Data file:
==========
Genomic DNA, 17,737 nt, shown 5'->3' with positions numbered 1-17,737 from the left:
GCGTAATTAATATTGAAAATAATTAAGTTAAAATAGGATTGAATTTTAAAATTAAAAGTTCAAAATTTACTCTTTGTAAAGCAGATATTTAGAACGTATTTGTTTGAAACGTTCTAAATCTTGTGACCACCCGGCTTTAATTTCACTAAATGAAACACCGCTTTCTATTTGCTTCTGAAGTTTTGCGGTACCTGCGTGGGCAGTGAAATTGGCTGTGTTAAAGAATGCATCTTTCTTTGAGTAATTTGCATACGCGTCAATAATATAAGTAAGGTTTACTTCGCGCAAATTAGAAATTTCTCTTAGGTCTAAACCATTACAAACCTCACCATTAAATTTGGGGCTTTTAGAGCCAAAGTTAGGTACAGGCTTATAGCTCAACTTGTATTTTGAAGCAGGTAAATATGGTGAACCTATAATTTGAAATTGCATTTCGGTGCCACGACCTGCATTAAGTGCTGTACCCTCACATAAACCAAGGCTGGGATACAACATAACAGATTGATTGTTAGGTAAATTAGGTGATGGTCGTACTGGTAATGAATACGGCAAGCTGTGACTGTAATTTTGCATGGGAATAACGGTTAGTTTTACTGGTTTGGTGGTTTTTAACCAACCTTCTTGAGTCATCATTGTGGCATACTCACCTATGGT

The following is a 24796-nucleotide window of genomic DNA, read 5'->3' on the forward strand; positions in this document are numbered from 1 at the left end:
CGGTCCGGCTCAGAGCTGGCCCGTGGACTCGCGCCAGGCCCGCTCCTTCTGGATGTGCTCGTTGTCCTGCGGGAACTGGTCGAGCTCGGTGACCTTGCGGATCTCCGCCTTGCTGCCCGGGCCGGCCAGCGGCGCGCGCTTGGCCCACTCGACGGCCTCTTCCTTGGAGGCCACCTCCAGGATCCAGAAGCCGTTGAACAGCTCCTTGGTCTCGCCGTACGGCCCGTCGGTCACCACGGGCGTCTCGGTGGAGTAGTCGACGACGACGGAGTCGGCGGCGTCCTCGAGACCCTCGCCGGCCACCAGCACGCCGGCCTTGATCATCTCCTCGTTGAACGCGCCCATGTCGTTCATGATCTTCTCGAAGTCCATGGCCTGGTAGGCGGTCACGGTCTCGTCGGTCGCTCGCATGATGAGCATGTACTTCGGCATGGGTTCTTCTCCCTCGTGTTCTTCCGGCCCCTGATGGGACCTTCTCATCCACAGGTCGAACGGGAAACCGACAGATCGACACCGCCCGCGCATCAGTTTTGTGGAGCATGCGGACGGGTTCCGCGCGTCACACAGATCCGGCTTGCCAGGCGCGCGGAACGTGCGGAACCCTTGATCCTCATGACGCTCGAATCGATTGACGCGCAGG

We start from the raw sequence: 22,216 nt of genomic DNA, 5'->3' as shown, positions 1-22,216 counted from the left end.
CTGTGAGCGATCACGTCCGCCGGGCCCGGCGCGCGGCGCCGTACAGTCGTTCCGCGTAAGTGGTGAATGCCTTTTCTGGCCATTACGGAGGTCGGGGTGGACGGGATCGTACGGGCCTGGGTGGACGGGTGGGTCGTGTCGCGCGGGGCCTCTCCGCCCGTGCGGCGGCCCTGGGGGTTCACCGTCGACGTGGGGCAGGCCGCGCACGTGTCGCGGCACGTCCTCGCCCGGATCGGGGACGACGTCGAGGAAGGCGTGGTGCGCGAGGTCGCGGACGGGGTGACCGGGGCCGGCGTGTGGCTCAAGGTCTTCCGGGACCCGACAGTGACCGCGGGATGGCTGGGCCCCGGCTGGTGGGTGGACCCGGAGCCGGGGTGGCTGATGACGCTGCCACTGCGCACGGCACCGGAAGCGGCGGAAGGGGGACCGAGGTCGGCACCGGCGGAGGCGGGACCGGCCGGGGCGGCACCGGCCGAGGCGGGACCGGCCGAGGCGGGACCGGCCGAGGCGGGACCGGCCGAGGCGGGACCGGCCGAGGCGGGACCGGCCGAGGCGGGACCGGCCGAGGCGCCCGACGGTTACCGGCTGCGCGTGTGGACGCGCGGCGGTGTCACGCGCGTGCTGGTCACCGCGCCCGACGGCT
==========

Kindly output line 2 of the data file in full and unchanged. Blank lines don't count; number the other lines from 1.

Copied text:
GCGTAATTAATATTGAAAATAATTAAGTTAAAATAGGATTGAATTTTAAAATTAAAAGTTCAAAATTTACTCTTTGTAAAGCAGATATTTAGAACGTATTTGTTTGAAACGTTCTAAATCTTGTGACCACCCGGCTTTAATTTCACTAAATGAAACACCGCTTTCTATTTGCTTCTGAAGTTTTGCGGTACCTGCGTGGGCAGTGAAATTGGCTGTGTTAAAGAATGCATCTTTCTTTGAGTAATTTGCATACGCGTCAATAATATAAGTAAGGTTTACTTCGCGCAAATTAGAAATTTCTCTTAGGTCTAAACCATTACAAACCTCACCATTAAATTTGGGGCTTTTAGAGCCAAAGTTAGGTACAGGCTTATAGCTCAACTTGTATTTTGAAGCAGGTAAATATGGTGAACCTATAATTTGAAATTGCATTTCGGTGCCACGACCTGCATTAAGTGCTGTACCCTCACATAAACCAAGGCTGGGATACAACATAACAGATTGATTGTTAGGTAAATTAGGTGATGGTCGTACTGGTAATGAATACGGCAAGCTGTGACTGTAATTTTGCATGGGAATAACGGTTAGTTTTACTGGTTTGGTGGTTTTTAACCAACCTTCTTGAGTCATCATTGTGGCATACTCACCTATGGT